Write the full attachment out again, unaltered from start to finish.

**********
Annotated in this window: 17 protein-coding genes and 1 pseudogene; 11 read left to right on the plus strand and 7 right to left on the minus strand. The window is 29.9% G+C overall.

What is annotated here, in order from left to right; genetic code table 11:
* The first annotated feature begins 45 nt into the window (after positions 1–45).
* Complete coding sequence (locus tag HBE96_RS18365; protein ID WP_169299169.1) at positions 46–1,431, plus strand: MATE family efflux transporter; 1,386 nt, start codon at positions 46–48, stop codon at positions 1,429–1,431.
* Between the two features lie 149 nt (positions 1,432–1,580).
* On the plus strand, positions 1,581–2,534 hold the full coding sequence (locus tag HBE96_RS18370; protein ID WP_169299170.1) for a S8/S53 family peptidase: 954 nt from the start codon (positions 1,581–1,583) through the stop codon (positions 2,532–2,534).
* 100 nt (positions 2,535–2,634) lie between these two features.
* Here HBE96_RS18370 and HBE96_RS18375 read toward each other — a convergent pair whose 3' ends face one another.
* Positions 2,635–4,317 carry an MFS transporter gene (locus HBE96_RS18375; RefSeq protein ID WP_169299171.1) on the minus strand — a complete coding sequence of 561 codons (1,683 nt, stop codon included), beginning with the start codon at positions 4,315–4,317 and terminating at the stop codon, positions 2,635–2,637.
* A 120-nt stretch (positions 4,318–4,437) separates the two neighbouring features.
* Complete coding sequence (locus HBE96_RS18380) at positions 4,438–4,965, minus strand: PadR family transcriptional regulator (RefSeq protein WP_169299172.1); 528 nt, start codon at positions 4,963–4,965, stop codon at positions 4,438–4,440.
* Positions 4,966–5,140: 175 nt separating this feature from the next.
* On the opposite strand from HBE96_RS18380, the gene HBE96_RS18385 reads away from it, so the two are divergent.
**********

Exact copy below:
Annotated in this window: 17 protein-coding genes and 1 pseudogene; 11 read left to right on the plus strand and 7 right to left on the minus strand. The window is 29.9% G+C overall.

What is annotated here, in order from left to right; genetic code table 11:
* The first annotated feature begins 45 nt into the window (after positions 1–45).
* Complete coding sequence (locus tag HBE96_RS18365; protein ID WP_169299169.1) at positions 46–1,431, plus strand: MATE family efflux transporter; 1,386 nt, start codon at positions 46–48, stop codon at positions 1,429–1,431.
* Between the two features lie 149 nt (positions 1,432–1,580).
* On the plus strand, positions 1,581–2,534 hold the full coding sequence (locus tag HBE96_RS18370; protein ID WP_169299170.1) for a S8/S53 family peptidase: 954 nt from the start codon (positions 1,581–1,583) through the stop codon (positions 2,532–2,534).
* 100 nt (positions 2,535–2,634) lie between these two features.
* Here HBE96_RS18370 and HBE96_RS18375 read toward each other — a convergent pair whose 3' ends face one another.
* Positions 2,635–4,317 carry an MFS transporter gene (locus HBE96_RS18375; RefSeq protein ID WP_169299171.1) on the minus strand — a complete coding sequence of 561 codons (1,683 nt, stop codon included), beginning with the start codon at positions 4,315–4,317 and terminating at the stop codon, positions 2,635–2,637.
* A 120-nt stretch (positions 4,318–4,437) separates the two neighbouring features.
* Complete coding sequence (locus HBE96_RS18380) at positions 4,438–4,965, minus strand: PadR family transcriptional regulator (RefSeq protein WP_169299172.1); 528 nt, start codon at positions 4,963–4,965, stop codon at positions 4,438–4,440.
* Positions 4,966–5,140: 175 nt separating this feature from the next.
* On the opposite strand from HBE96_RS18380, the gene HBE96_RS18385 reads away from it, so the two are divergent.